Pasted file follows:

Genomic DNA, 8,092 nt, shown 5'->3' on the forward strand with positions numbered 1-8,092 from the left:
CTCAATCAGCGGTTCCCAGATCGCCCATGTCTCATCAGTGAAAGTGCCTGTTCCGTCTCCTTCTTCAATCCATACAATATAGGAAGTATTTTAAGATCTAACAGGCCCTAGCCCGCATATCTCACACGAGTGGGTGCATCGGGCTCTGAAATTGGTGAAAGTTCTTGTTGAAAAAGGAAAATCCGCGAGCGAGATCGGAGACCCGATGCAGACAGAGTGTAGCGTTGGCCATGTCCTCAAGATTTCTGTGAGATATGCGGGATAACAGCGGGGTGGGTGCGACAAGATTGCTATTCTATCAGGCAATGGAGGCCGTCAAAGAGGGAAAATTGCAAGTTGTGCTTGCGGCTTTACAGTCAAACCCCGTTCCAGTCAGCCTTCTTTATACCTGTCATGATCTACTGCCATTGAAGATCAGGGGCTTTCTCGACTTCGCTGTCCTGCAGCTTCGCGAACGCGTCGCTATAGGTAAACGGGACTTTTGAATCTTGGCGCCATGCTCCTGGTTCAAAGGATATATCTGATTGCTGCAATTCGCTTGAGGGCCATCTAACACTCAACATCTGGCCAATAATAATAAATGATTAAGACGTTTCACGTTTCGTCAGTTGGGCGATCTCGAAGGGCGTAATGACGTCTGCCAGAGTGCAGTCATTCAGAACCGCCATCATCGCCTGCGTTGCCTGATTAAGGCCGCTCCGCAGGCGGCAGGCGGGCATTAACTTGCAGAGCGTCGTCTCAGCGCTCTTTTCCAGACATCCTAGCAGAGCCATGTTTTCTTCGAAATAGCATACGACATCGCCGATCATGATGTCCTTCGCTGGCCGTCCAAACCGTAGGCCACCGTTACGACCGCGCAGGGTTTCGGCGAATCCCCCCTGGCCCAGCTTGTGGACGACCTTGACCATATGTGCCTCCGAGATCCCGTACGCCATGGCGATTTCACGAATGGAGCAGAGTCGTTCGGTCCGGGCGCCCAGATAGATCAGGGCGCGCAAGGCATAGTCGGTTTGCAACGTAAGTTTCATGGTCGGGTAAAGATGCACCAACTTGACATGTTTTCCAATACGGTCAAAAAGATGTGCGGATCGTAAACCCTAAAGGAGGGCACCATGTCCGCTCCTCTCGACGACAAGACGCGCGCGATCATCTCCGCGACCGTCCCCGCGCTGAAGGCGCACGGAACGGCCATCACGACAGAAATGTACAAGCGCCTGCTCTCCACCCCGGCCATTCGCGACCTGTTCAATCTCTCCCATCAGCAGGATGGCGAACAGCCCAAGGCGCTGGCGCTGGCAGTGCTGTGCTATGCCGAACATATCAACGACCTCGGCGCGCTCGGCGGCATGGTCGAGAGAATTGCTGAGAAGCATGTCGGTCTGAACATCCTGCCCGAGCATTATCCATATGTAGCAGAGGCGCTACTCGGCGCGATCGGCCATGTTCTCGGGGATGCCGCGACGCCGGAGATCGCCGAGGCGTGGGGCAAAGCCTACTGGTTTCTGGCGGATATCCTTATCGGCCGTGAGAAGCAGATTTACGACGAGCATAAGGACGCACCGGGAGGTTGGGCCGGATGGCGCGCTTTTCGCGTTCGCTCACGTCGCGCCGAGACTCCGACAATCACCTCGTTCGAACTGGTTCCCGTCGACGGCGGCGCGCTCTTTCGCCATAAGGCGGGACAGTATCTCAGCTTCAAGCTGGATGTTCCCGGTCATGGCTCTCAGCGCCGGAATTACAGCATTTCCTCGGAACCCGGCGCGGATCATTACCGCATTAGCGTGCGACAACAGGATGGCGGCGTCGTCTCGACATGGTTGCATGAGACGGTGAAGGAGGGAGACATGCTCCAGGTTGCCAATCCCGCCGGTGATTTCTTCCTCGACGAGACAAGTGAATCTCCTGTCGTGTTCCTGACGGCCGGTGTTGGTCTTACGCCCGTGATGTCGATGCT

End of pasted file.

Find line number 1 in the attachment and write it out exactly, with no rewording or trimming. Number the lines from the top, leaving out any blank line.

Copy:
Genomic DNA, 8,092 nt, shown 5'->3' on the forward strand with positions numbered 1-8,092 from the left: